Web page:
Today marks the start of Navratri (‘The Nine-Nights’) the festival of the Divine Mother in Her three forms, or the trinity known as the ‘Tridevi’, that is formed by Durga, the goddess of strength, steadfastness, and courage, Lakshmi, the goddess of abundance and beauty, and Saraswati, the goddess of learning, wisdom, and communication. This major festival is celebrated with various prayers, gifts, fasts, and feasts, where each goddess represents an aspect of achievement and perfection within one’s own life journey.
The Tridevi (English: three goddesses; Sanskrit: त्रिदेवी tridevī) is a concept in Hinduism joining a triad of eminent goddesses either as a feminine version of the Trimurti or as consorts of a masculine Trimurti. This triad is typically personified by the Hindu goddesses Saraswati, Lakshmi, and Durga (Durga/Parvati/Kali). In Shaktism, these triune goddesses are the manifestations of Mahashakti, the supreme divinity (also known as Sri Lalita Tripura Sundari).
In the Navratri ("nine nights") festival, "the Goddess is worshiped in three forms. During the first three nights, Durga or Parvati is revered, then Lakshmi on the fourth, fifth and sixth nights, and finally Saraswati until the ninth night."
Saraswati is the goddess of learning, arts, and cultural fulfillment, as well as consort of Brahmā, the creator. She is cosmic intelligence, cosmic consciousness, and cosmic knowledge.
Lakshmi is the goddess of wealth, fertility, and material fulfillment, as well as consort of Vishnu, the maintainer or preserver. However, Lakshmi does not signify mere material wealth, but also abstract prosperity, such as glory, magnificence, joy, exaltation, and greatness.
In Navratri celebration, the third and central aspect of the Triple Goddess is most often represented as Durga Ma. However, she is herself recognized to have the triune aspects of Durga, Parvati and Kali. The central Maha Shakti (Supreme Goddess) is best understood as Sri Lalita Tipurasundari (Beautiful Goddess of the Three Aspects). Sri Lalita (the focal point of my personal devotional Bhakti practice) is the unitary source of the Triple Goddess.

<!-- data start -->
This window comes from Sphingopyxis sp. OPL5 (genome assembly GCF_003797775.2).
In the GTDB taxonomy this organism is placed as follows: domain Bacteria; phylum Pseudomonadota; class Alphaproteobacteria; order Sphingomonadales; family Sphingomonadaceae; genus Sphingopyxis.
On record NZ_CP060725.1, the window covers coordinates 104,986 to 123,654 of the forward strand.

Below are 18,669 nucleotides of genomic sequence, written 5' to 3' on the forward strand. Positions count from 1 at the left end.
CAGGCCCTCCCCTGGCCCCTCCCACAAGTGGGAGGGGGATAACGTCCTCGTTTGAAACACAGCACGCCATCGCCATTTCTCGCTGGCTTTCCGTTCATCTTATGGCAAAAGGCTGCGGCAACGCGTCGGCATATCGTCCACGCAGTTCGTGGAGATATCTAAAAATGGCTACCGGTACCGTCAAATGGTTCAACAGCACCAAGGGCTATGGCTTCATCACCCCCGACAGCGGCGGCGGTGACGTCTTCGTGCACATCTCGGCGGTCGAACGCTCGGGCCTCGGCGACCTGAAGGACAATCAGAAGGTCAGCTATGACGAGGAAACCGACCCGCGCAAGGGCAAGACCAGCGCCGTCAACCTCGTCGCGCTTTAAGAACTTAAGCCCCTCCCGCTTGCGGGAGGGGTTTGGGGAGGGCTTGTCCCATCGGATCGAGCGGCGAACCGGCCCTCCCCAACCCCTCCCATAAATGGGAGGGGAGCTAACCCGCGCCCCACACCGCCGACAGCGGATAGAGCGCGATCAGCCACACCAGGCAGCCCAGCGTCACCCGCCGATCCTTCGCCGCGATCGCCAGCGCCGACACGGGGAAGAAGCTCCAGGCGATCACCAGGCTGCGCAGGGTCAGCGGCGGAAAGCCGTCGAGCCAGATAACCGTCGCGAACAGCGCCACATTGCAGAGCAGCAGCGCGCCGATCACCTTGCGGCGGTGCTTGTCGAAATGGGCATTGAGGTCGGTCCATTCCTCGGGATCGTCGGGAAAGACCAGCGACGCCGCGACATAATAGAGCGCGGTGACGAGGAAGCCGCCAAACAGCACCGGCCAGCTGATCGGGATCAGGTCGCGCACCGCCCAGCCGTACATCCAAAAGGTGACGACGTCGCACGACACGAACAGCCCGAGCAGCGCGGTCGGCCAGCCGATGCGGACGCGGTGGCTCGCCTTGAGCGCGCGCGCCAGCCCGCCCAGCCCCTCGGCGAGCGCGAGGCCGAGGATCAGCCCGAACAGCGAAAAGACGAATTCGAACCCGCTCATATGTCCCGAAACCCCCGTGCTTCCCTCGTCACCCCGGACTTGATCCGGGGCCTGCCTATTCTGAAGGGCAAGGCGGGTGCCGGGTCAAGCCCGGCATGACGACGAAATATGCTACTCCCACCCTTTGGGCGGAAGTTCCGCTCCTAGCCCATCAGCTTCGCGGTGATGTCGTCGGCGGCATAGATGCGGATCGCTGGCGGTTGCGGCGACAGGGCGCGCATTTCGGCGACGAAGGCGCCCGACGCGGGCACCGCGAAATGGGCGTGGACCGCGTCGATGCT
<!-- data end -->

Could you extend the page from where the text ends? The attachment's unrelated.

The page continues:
Durga, is the goddess of power, love, and spiritual fulfillment, as well as consort of Śhiva, the destroyer or transformer. She also represents the transformational power of divinity, the power that dissolves the multiplicity of the Hindu gods into their unity.
Note that Durga carries the Trident (Trishula) like her consort Shiva, which also clues us into her triple nature. Also note that her vehicle is a Tiger (sometimes a Lion), which signifies the ferocity with which she protects and nurtures her devotees.
I attribute my most recent significant spiritual development to Durga Ma. I was performing japa (internal silent mantra) to her as I was descending an isolated mountain in the dark (a dangerous situation), requesting protection and strength. I was bitten in the leg by a rattlesnake and I have every reason to believe that Durga Ma granted me the boon of transmuting the venom into the nectar of bliss. Not only was I unaffected by the poison, the next day I felt in every way better than I ever have. Jai Durga Ma!
The right handed aspect of Durga is Parvati. She is beneficent, motherly, kind, gentle, fair and beautiful. She is dedicated to Divine Union and as such is the consummate Partner and Wife to Shiva and she is generally depicted together with her mate. In the Tantras she asks the counsel of Lord Shiva in spiritual matters and her incisive questions spark the dialogues from which the cloth of the Tantric teachings is spun. If the Goddess is approached with humility and surrender and egolessness, this benevolent aspect of Divine Mother comes forth to help us along the spiritual path.
The left-handed aspect of the central Goddess is represented as Kali. Kali is the Wrathful aspect of Durga. She is not only the Destroyer of demons but the corrector of all imbalances. Her action is ferocious and relentless. Entering the spiritual realm without preparation or with an inappropriate attitude will bring forth Kali's rage. As children need an appropriate punishment from Mother when their behavior is unbalanced, so Kali dispenses the harsh discipline that we need when we fail to learn our lessons.
It's worth noting that the when the three Goddesses of Navratri are multiplied by the triple nature of the central Goddess, we get the number 9. Three and Nine are the central components of the all-powerful energetic diagram of Sri Lalita, the Sri Yantra (Sri Chakra):
Navratri is a perfect opportunity to explore the Triple energies of the Divine Mother to gain insight into the ways in which they interplay in ourselves and in our world. Each Goddess has a mantra that can be recited to invoke her, but you can also just keep it simple and all inclusive:
Jai Ma! Praise to Divine Mother!
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